Assessing wildlife habitat

Conservation management notes

This note is designed to help landholders identify the aspects of their property that may be important to native animals.

1 June 2011
Office of Environment and Heritage
Publication, Management notes
  • ISBN 978-1-74293-310-8
  • ID OEH20110653
  • File PDF 784KB
  • Pages 4
  • Name assessing-wildlife-habitat-conservation-management-notes-110653.pdf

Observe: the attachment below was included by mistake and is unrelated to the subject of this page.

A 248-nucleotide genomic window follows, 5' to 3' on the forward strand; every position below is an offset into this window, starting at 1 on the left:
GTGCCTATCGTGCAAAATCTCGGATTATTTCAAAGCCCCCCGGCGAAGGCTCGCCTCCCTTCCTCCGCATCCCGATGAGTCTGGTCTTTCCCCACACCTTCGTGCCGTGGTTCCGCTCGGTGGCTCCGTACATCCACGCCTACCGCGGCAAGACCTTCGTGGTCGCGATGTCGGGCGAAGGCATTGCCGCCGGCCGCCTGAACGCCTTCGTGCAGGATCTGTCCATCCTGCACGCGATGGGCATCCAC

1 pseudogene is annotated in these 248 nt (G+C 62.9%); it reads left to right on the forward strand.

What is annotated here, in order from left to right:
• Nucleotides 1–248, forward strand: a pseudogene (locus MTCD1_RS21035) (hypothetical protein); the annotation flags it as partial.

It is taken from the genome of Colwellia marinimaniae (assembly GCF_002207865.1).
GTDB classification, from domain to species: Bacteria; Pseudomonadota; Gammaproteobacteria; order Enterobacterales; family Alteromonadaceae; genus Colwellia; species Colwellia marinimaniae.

Habitat means those parts of the environment (both natural and human-made) that native flora and fauna require for different stages of their life cycle, such as feeding, roosting, migration, nesting and the rearing of young. Different habitat components may be needed for each of these stages, and can be provided by living parts of the environment (e.g. trees) and non-living parts (e.g. rocks and fallen timber).

Habitat character and quality largely determine the type and number of animals that use the area, and whether they will survive in the long term. The loss of habitat is the major cause of the decline and extinction of native fauna species.